In our last post, I touched on some negative factors which can lead to program failure. Today, let’s flip the script and take a look at three positive traits of successful predictive maintenance (PdM) programs: top-down support, communication and documentation, and consistency.
In order for any large, complex initiative to be successful, people at every level of the organization need to support it. The reliability leader who spearheads the PdM program will be responsible for motivating everyone from the maintenance floor to the corporate office. A champion of predictive maintenance needs to be able to translate the organization’s business goals into maintenance and reliability goals that support the organization’s business results. When a piece of equipment is called out by an analyst for being in critical condition and is repaired before failure, consider that to be a success story. Make sure that all of the success stories are shared with upper management and celebrated by all involved.
Communication and Documentation
A robust PdM program will create a mountain of data, starting from day one. Raw collection data, reports and recommendations from analysts, pictures of the equipment, nameplate information, and overall cost avoidance figures are a few pieces of the puzzle. All of this information must be tracked, archived, and made easily accessible to analysts, technicians, and managers. This is commonly achieved by using the organization’s existing CMMS system, but other consistent, centralized approaches are also effective. Regardless of the manner in which the data is maintained, the end goal remains the same: get the information into the hands of the people who need it.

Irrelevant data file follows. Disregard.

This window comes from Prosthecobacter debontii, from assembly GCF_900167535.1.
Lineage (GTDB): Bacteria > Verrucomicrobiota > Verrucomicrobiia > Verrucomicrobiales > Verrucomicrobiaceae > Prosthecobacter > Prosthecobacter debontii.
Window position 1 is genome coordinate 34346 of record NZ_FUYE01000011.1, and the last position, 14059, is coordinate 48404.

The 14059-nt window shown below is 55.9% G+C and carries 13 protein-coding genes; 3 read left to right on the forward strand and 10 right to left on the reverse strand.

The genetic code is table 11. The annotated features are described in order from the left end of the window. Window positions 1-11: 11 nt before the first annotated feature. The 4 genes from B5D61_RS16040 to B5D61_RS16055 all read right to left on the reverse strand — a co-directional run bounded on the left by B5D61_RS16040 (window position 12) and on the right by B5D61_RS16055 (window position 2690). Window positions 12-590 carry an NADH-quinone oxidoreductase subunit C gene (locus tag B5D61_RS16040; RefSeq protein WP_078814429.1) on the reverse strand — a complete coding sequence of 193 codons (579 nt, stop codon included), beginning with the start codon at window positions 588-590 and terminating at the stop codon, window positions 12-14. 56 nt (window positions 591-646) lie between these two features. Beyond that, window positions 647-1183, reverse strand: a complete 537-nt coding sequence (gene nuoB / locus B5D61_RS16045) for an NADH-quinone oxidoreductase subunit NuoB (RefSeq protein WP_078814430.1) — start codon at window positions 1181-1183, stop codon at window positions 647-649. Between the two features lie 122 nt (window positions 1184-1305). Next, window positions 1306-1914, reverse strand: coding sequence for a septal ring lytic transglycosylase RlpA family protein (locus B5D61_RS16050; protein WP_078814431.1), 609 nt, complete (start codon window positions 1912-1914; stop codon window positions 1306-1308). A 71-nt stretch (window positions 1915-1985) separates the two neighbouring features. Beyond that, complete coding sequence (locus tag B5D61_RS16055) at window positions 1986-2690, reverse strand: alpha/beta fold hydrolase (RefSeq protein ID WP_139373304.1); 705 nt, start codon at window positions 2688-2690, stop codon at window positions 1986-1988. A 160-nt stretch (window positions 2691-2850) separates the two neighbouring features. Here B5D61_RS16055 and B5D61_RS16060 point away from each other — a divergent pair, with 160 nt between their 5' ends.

The hard work has only just begun once a PdM program has been put in place. Critical equipment must be tested at regular intervals to ensure that any changes in the machine’s condition can be caught before failures occur. Training is vital to the ongoing success of a PdM program. Regular training allows new hires to understand the work being done, and makes senior technicians and analysts reliable anchors who can ensure the accuracy of the collection and analysis.
When initiating a new PdM program, remember the following:
- Resistance to change will be met at every level of the organization. Culture changes do not happen overnight.
- PdM data should be archived and routinely referenced. Share success stories with management and celebrate them.
- Data collection should occur at regular intervals, and ongoing training is vital to the program’s success.